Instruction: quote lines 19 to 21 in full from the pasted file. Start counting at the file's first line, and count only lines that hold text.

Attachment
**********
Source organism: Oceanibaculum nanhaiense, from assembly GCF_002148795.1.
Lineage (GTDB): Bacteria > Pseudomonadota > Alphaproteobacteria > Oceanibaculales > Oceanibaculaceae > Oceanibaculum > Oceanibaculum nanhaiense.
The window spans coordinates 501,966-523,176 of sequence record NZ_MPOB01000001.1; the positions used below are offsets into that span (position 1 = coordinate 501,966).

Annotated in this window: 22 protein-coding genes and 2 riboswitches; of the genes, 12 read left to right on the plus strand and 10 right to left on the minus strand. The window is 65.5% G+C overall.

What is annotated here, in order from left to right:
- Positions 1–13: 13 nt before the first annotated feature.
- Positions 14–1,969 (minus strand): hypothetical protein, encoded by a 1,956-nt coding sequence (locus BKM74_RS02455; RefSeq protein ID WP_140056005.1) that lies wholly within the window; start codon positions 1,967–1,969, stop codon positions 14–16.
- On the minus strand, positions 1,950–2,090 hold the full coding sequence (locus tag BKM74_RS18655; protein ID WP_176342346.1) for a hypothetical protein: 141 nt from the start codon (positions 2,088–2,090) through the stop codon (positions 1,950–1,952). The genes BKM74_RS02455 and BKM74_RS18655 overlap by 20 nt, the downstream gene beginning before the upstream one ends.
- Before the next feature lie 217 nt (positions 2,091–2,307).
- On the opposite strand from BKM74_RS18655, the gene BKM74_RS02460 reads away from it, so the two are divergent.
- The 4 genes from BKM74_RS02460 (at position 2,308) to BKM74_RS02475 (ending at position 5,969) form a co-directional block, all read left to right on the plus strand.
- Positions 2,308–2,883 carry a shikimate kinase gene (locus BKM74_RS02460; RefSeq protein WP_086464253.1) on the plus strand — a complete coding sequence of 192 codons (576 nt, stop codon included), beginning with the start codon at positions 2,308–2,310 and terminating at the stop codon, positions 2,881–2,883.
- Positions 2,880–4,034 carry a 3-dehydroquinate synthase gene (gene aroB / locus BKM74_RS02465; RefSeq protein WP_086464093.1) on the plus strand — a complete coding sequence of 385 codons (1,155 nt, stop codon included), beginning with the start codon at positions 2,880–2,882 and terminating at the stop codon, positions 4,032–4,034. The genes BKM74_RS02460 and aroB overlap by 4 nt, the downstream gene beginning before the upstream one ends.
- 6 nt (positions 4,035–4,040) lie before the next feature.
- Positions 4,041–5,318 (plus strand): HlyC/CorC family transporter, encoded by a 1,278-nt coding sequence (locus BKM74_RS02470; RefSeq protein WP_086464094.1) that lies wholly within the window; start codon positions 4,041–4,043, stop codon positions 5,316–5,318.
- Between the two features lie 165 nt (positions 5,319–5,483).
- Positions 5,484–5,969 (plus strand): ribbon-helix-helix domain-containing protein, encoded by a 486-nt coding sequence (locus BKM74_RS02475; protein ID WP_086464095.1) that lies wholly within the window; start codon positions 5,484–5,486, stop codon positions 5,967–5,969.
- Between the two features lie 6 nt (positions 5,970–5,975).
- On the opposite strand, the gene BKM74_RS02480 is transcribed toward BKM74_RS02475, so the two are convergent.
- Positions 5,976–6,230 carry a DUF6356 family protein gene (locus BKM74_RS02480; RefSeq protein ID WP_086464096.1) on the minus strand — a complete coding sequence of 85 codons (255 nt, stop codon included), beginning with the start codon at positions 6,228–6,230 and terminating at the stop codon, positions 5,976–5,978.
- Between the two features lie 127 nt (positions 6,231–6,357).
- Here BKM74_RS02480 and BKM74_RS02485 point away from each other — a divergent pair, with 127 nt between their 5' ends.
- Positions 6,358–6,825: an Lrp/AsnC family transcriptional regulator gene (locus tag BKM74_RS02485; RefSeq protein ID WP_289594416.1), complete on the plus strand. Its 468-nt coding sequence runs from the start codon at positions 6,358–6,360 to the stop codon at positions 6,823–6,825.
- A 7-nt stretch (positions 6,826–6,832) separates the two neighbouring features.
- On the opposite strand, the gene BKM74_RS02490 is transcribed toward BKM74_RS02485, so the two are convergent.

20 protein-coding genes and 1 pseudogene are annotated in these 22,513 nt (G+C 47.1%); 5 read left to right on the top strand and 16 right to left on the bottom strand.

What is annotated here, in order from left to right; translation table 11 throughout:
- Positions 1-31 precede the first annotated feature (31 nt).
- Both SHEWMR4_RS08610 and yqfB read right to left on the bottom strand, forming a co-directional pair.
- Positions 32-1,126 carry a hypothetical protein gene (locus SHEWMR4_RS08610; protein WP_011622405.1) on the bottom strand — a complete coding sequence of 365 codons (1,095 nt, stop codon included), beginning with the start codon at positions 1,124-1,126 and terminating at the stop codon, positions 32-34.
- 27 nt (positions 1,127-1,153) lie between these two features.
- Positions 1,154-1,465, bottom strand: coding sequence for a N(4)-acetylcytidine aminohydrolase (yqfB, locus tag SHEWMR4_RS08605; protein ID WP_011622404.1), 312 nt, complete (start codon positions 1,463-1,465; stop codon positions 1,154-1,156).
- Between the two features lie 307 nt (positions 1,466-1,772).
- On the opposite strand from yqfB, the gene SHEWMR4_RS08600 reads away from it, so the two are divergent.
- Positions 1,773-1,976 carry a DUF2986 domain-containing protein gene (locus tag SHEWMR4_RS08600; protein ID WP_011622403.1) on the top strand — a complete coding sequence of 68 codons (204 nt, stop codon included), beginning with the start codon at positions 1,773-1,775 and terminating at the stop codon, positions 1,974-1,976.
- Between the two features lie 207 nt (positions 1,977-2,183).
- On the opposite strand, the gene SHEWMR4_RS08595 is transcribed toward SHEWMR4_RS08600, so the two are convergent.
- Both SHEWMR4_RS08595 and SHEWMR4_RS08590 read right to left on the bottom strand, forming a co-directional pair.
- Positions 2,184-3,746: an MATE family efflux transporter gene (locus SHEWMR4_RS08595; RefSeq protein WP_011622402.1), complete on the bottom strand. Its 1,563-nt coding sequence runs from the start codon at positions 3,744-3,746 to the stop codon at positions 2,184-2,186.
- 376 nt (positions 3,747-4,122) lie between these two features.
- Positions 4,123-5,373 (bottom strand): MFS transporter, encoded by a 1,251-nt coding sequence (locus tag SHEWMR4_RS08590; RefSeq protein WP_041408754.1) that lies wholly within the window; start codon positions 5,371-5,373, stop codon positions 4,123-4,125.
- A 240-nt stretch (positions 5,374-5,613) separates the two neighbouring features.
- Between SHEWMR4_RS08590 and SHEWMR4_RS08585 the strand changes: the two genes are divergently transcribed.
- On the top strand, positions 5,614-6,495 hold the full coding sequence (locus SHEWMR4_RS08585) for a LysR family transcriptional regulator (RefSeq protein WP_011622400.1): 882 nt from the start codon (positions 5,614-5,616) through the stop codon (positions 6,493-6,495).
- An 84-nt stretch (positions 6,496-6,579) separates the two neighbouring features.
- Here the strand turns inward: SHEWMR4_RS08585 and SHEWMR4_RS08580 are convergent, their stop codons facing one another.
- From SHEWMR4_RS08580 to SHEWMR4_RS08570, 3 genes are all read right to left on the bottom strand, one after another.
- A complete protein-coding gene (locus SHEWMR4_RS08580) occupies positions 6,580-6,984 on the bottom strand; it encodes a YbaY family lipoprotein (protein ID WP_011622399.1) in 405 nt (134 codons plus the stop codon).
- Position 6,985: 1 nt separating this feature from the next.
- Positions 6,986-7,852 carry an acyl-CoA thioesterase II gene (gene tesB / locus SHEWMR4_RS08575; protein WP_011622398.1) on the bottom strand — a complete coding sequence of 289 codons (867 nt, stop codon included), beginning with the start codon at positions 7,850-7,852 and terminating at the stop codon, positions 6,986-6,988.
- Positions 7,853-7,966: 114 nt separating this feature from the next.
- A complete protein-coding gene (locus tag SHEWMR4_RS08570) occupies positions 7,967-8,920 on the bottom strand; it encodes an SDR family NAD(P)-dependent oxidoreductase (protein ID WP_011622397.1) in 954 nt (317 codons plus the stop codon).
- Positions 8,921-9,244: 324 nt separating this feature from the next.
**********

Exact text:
- On the opposite strand, the gene BKM74_RS02480 is transcribed toward BKM74_RS02475, so the two are convergent.
- Positions 5,976–6,230 carry a DUF6356 family protein gene (locus BKM74_RS02480; RefSeq protein ID WP_086464096.1) on the minus strand — a complete coding sequence of 85 codons (255 nt, stop codon included), beginning with the start codon at positions 6,228–6,230 and terminating at the stop codon, positions 5,976–5,978.
- Between the two features lie 127 nt (positions 6,231–6,357).